Grantee Spotlight from North Carolina

TPP Program Grantee Tests Out Innovative Approaches

I believe college mentors provide the hope and courage for our middle and high school students to imagine life beyond where they are today. It makes the dream of going to college and developing skills that are both marketable and impactful a realistic aspiration for all the students involved.
Barbara Sheppard, Executive Director, The Cabarrus Health Alliance (CHA)

The Cabarrus Health Alliance (CHA)—the local health authority of Cabarrus County, North Carolina—is a Teen Pregnancy Prevention (TPP) Program grantee implementing the Elevate program among high school students in Kannapolis, a suburb of the Charlotte metropolitan area. The goal of Elevate is to reduce teen pregnancy, sexually transmitted infection rates, and health disparities.

As a 2015 Tier 2 TPP Program grantee (charged with developing and testing innovative interventions that contribute to adolescent health), CHA spearheaded a demonstration project with middle and high schools. Now, as a 2021 Tier 1 grantee (charged with replicating evidence-based programs), CHA is continuing to showcase that innovative spirit and proving that replication grantees can also implement novel approaches to achieve their goals. 

For example, CHA is recruiting and training college student mentors to serve as role models and educators. Barbara Sheppard, Executive Director of CHA, says, “I believe college mentors provide the hope and courage for our middle and high school students to imagine life beyond where they are today. It makes the dream of going to college and developing skills that are both marketable and impactful a realistic aspiration for all the students involved.” Mentors discuss healthy norms, decision making, and positive developmental assets in a way that resonates with participants, and they also help CHA with TPP program fidelity monitoring, which gives them tangible professional skills. Ultimately, CHA’s mentorship approach is building both a bridge to youth participants and a pipeline for the next generation of health professionals.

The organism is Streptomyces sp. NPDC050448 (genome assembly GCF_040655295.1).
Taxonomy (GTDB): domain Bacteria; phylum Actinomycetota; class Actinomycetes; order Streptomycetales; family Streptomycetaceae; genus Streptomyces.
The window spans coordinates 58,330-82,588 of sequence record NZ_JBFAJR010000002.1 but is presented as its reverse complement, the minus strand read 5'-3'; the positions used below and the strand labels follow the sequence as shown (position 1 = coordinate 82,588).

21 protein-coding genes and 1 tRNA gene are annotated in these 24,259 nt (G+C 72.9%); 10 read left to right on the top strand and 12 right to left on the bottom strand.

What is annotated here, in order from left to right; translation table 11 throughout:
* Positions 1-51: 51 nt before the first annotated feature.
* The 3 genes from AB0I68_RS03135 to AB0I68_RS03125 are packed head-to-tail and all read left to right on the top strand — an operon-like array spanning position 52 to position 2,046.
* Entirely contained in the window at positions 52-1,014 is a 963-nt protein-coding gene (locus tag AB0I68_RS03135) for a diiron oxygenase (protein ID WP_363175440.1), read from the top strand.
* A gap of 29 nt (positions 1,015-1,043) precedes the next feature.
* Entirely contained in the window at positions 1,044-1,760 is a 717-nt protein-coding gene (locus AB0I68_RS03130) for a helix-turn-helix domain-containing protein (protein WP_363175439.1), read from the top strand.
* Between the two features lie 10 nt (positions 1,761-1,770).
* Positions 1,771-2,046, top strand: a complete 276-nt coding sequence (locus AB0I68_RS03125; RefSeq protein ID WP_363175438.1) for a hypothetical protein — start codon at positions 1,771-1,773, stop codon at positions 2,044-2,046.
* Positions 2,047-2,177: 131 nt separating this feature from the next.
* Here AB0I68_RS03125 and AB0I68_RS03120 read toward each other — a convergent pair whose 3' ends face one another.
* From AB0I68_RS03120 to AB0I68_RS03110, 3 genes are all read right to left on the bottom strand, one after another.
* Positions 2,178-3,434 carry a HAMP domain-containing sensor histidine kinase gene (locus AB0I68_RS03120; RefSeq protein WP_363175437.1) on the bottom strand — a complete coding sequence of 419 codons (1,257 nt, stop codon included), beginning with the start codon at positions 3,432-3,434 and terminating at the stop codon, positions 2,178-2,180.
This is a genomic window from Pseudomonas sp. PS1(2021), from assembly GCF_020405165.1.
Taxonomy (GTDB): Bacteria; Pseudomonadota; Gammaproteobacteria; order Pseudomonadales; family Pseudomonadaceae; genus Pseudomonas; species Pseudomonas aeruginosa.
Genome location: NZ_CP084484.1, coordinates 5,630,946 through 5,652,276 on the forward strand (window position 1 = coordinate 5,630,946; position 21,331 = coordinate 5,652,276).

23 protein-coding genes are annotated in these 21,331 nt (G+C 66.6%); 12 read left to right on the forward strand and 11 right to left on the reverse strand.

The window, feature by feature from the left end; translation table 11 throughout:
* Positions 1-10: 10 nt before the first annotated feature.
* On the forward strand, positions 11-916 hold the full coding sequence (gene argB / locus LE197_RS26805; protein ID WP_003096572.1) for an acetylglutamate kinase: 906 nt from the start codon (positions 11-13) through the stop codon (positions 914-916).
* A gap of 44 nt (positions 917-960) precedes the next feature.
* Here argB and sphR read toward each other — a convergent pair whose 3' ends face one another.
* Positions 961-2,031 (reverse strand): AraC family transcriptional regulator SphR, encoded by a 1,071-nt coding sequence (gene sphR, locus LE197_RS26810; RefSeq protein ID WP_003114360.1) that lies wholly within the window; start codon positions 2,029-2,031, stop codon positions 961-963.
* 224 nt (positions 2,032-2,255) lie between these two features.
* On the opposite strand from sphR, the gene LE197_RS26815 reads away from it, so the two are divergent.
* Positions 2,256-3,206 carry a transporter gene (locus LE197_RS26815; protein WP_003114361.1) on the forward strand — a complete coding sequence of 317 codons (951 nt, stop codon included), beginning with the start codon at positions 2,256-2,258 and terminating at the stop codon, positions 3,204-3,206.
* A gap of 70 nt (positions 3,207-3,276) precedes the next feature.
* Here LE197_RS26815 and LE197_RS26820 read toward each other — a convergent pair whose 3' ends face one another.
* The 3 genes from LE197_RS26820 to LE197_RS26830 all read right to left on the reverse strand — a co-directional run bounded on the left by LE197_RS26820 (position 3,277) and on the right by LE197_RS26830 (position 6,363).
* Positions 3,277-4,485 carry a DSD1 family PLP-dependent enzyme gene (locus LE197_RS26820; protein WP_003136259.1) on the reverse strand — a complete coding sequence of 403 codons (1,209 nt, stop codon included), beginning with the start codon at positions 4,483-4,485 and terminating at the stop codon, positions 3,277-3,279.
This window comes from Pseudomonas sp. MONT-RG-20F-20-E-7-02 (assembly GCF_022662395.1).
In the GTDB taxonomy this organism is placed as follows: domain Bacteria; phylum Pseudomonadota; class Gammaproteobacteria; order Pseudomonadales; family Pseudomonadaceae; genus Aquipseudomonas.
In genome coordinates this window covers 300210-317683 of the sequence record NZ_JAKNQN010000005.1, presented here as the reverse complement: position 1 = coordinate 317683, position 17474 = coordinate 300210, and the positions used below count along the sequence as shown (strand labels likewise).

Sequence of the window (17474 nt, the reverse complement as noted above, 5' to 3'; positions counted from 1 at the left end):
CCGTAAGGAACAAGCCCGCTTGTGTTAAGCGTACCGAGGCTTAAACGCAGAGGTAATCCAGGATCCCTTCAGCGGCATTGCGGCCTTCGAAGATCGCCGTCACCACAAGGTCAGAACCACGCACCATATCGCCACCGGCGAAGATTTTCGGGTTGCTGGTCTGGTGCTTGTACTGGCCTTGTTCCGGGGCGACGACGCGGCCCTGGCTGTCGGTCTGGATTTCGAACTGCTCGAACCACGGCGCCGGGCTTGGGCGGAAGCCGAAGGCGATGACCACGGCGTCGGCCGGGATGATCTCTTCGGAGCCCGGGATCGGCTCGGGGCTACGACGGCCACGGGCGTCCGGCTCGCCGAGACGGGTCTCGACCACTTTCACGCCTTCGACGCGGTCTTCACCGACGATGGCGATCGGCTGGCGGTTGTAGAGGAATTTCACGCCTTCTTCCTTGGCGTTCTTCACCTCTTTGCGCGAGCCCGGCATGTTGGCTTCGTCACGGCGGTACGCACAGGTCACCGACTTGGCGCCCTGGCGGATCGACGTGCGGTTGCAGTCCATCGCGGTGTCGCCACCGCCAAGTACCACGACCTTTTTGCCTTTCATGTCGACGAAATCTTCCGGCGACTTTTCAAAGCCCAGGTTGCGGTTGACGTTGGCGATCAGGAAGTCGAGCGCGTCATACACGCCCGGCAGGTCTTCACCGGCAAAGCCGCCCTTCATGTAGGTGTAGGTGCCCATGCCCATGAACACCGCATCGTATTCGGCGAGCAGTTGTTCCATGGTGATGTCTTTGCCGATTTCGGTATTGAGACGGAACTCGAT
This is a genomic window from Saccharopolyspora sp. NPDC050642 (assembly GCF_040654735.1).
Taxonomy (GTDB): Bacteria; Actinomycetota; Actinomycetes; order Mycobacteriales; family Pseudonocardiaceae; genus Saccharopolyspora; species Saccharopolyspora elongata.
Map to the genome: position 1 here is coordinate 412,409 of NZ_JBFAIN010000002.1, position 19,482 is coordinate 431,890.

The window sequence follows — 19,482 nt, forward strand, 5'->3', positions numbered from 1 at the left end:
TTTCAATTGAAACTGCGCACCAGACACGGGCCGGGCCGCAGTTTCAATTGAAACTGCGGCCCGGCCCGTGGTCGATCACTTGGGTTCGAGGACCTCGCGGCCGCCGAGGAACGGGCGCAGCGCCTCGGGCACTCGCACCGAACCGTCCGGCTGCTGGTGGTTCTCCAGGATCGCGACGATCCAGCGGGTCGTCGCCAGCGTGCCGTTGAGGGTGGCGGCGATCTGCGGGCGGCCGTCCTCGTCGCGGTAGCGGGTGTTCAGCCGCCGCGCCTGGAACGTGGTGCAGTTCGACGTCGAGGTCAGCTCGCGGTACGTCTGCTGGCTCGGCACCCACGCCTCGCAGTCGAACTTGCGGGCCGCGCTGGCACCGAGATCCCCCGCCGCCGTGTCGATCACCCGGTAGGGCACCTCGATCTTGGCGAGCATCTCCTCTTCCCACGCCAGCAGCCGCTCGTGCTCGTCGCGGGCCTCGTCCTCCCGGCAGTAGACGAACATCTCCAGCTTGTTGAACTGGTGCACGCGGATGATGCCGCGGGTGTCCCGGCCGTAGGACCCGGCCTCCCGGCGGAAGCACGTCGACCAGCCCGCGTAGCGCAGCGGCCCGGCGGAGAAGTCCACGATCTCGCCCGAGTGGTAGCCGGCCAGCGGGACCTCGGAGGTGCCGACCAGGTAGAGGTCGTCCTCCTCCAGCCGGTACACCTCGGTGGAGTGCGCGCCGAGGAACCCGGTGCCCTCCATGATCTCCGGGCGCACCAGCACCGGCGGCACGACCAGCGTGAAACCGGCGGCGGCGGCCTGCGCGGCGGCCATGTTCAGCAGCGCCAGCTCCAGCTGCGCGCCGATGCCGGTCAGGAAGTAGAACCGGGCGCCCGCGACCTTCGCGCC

With support from its RHNTC grantee liaison, CHA also plans to start a learning collaborative, an innovative way to facilitate communication and collaboration among community stakeholders. In the learning collaborative, stakeholders will forge and strengthen cross-sector and cross-community partnerships, and build consensus around medically-accurate, trauma-informed, and age-appropriate adolescent health action plans. CHA will share learning collaborative activities and findings widely so that other grantees can apply these learnings to achieve the greatest collective impact on adolescent health. 

Are you a TPP Program grantee that, like CHA, has ideas for how to make your TPP program more robust or effective? If so, discuss these ideas with your grantee liaison! They are eager to help you navigate implementing innovations while adhering to TPP Program requirements.